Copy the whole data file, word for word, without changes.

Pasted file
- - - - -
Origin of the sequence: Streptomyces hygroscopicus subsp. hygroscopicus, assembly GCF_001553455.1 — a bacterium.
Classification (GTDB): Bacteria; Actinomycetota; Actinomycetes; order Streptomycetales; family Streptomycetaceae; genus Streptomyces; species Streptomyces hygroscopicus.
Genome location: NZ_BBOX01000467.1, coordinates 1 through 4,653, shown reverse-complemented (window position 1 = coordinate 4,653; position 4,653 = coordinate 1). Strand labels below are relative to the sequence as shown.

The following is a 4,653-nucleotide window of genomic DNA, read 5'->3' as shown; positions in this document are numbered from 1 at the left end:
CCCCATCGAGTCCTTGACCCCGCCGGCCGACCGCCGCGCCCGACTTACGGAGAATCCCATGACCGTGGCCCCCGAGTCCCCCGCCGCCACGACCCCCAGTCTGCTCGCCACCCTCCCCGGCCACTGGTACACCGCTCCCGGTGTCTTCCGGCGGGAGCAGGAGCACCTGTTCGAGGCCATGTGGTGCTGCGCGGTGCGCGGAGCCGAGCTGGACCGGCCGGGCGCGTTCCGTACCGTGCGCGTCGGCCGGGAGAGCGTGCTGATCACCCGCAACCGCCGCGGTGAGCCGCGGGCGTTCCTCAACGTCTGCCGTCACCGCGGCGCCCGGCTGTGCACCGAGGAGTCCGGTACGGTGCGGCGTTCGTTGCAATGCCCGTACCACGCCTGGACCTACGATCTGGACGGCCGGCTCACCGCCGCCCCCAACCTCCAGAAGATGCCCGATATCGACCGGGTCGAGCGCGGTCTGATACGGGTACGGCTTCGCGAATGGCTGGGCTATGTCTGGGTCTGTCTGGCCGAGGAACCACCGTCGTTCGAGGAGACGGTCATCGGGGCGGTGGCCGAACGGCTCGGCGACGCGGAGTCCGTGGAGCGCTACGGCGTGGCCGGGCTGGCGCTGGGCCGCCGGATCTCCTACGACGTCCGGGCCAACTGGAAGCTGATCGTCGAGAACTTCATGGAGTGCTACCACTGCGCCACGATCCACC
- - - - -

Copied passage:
Origin of the sequence: Streptomyces hygroscopicus subsp. hygroscopicus, assembly GCF_001553455.1 — a bacterium.
Classification (GTDB): Bacteria; Actinomycetota; Actinomycetes; order Streptomycetales; family Streptomycetaceae; genus Streptomyces; species Streptomyces hygroscopicus.
Genome location: NZ_BBOX01000467.1, coordinates 1 through 4,653, shown reverse-complemented (window position 1 = coordinate 4,653; position 4,653 = coordinate 1). Strand labels below are relative to the sequence as shown.

The following is a 4,653-nucleotide window of genomic DNA, read 5'->3' as shown; positions in this document are numbered from 1 at the left end:
CCCCATCGAGTCCTTGACCCCGCCGGCCGACCGCCGCGCCCGACTTACGGAGAATCCCATGACCGTGGCCCCCGAGTCCCCCGCCGCCACGACCCCCAGTCTGCTCGCCACCCTCCCCGGCCACTGGTACACCGCTCCCGGTGTCTTCCGGCGGGAGCAGGAGCACCTGTTCGAGGCCATGTGGTGCTGCGCGGTGCGCGGAGCCGAGCTGGACCGGCCGGGCGCGTTCCGTACCGTGCGCGTCGGCCGGGAGAGCGTGCTGATCACCCGCAACCGCCGCGGTGAGCCGCGGGCGTTCCTCAACGTCTGCCGTCACCGCGGCGCCCGGCTGTGCACCGAGGAGTCCGGTACGGTGCGGCGTTCGTTGCAATGCCCGTACCACGCCTGGACCTACGATCTGGACGGCCGGCTCACCGCCGCCCCCAACCTCCAGAAGATGCCCGATATCGACCGGGTCGAGCGCGGTCTGATACGGGTACGGCTTCGCGAATGGCTGGGCTATGTCTGGGTCTGTCTGGCCGAGGAACCACCGTCGTTCGAGGAGACGGTCATCGGGGCGGTGGCCGAACGGCTCGGCGACGCGGAGTCCGTGGAGCGCTACGGCGTGGCCGGGCTGGCGCTGGGCCGCCGGATCTCCTACGACGTCCGGGCCAACTGGAAGCTGATCGTCGAGAACTTCATGGAGTGCTACCACTGCGCCACGATCCACC